ISBN: 9781890132644 Year Added to Catalog: 2000 Book Format: Paperback Book Art: b&w photographs and illustrations, appendices, bibliography, index Number of Pages: 8 x 10, 384 pages Book Publisher: Chelsea Green Publishing Old ISBN: 1890132640 Release Date: September 1, 2000 Web Product ID: 45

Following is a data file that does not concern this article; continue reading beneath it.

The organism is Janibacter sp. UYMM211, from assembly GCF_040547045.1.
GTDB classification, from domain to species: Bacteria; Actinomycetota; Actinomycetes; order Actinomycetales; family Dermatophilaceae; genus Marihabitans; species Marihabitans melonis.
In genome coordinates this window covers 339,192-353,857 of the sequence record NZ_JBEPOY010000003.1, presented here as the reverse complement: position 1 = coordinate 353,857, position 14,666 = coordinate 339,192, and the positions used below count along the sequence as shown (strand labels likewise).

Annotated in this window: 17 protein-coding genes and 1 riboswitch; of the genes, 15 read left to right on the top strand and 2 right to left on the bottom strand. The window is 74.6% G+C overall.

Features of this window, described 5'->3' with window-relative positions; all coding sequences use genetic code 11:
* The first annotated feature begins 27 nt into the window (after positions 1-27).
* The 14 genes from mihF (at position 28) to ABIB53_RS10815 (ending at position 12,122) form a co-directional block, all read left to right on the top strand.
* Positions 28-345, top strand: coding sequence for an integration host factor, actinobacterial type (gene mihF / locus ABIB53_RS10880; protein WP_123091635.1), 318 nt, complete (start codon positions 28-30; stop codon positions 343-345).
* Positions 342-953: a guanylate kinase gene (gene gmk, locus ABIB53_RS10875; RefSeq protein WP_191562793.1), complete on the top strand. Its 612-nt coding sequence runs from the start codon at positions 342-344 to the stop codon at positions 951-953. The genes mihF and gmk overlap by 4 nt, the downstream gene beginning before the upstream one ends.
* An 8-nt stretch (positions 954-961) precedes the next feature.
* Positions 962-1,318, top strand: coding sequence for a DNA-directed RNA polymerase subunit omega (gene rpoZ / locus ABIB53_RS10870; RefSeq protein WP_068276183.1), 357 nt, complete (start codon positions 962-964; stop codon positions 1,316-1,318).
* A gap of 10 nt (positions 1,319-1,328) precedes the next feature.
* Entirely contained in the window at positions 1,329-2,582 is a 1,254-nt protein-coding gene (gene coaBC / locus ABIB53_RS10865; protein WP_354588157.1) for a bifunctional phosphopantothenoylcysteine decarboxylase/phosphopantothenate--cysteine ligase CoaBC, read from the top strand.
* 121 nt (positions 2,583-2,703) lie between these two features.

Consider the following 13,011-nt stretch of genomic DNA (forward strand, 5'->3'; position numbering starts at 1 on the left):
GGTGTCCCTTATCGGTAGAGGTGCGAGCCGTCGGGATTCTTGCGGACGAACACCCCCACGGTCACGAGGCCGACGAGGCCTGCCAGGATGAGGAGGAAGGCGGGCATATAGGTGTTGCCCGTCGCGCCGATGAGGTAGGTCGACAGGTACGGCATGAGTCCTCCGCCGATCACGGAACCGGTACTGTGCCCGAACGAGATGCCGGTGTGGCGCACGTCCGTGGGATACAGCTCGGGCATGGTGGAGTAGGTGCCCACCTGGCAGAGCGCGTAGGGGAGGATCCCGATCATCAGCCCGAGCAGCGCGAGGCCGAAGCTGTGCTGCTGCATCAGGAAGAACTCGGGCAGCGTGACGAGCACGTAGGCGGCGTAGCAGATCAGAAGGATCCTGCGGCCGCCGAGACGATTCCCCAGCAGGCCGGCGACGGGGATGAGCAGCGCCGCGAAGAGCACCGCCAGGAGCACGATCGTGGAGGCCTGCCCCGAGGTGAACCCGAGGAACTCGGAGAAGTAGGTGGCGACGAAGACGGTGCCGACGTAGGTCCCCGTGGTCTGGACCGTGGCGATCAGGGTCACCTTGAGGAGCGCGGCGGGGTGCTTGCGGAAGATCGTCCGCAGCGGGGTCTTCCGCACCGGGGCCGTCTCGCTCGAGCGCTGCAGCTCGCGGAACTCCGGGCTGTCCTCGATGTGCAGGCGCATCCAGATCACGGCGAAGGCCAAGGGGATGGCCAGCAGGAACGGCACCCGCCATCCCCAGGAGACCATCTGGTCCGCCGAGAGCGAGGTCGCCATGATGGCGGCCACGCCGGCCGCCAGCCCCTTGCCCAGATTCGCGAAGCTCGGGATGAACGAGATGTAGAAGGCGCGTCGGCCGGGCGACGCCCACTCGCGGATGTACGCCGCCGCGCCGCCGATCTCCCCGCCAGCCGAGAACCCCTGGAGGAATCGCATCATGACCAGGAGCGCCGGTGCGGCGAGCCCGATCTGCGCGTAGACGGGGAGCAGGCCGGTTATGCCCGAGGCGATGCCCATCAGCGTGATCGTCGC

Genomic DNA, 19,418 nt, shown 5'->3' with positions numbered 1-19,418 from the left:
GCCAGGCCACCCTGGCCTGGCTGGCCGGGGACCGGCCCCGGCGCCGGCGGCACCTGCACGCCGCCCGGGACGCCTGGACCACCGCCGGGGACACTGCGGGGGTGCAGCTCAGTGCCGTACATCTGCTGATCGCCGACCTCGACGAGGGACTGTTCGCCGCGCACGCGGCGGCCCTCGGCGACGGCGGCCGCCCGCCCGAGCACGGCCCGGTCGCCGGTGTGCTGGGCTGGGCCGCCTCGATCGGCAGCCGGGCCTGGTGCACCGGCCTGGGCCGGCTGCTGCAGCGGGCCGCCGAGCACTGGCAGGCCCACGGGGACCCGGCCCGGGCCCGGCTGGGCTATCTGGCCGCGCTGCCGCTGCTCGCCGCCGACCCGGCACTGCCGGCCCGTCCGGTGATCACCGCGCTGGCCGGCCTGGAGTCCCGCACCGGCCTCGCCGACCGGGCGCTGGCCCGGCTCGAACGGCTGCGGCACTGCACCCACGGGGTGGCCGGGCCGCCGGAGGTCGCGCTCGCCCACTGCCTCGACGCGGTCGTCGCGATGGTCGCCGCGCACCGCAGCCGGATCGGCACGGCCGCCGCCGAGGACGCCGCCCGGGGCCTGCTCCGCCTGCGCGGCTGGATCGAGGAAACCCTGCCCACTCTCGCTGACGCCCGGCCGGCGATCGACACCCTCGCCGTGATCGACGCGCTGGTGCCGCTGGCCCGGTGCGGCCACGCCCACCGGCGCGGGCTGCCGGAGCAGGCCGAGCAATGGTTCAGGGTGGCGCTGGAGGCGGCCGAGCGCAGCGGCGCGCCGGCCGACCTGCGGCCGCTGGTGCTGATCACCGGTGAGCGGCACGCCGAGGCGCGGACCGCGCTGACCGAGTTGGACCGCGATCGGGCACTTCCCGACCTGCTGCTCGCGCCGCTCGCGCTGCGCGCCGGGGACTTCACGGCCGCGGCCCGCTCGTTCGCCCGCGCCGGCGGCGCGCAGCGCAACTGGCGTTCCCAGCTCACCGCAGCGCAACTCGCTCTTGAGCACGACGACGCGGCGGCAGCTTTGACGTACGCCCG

What is a straw bale house? Why are bales a good choice in a cold climate? Can bale walls be designed to withstand the vagaries of weather, in the snow belt? These are questions we've been asking of ourselves for a good many years, and they have now become the guiding questions behind this book. To begin at the beginning, however, we must ponder this question of why a bit. The idea of building a wall of bales seems to entice people's imaginations. Why bales? We have come to believe that people are searching for alternatives to the plywood palace, to the modular mentality that has come to dominate the mainstream construction industry. Most new houses today are made of the same materials: machined sticks and sheets of wood, plastic, metal, and gypsum. They are all assembled according to the same set of principles, so that once you've built a few, they get pretty boring. Except for that small percentage in which a designer, owner, or builder puts some real thought into creating a form and finish that suits the owner and the site, these houses somehow feel the same. There are three main reasons that straw bale construction is different. First of all, bale walls look very different from sheetrock walls. They look like the product of a human, rather than the product of a machine. Though bales are a new material (which makes design work challenging and fun), the feel of the finished wall harkens back to the pre-industrial era. It seems that as our lives become increasingly technological, more and more people want to surround themselves with spaces that feel handmade and timeless. Process is the second reason. Conventional construction is mathematical and precise, while bales and plaster are sloppy and intuitive. These characteristics are inviting to amateur builders, not only because they make bale construction easy to learn, but because they stand in contrast to the obsessive efficiency that most of us have had to accept as a part of the industrial economy. People see bale construction as a chance to cut loose. Thirdly, bale construction feels like an alternative to ecological waste. It's akin to recycling. Recycling enjoys broad support across the political spectrum, because it's obvious, it's easy, and it gives people a sense that they can at least do something that is not harmful to the planet. While our agriculture is far from perfect, it does produce a lot of straw, so using some of it for construction makes intuitive sense. Bruce Millard, a thoughtful architect from Sandpoint, Idaho, has developed this idea about building with bales a bit further. "Once people try this type of construction, they absorb it and agree with it, and begin to recognize it as a concept, as a psychological departure from the idea that industry is somehow more sophisticated than nature. It brings the left and the right together; it functions as a stepping block into an ecological way of building and living. People begin to ask, 'How can I put this to work in the rest of my life?'" Bruce sees the bale itself as a short-lived material. "We will soon realize that straw is very valuable-it will start going into particle board and panelized materials, and it might be mixed with wood fiber for paper production." Bruce uses the bale as an introduction to a whole array of recycled-content panels and blocks. Bales also tend to serve as an introduction to traditional natural building techniques from around the world, all of which have much longer track records than the bale itself. Loose straw has been used for millennia in combination with clay and sand, for everything from plasters to load-bearing walls. Five-hundred-year-old examples of straw and clay infill are still in use in Germany, and this material has actually been rewetted and put back into wall cavities during restoration. Thatch makes a beautiful, durable, insulative roof. These and other techniques must be explored and developed if we are to continue to create decent housing for future generations on this planet.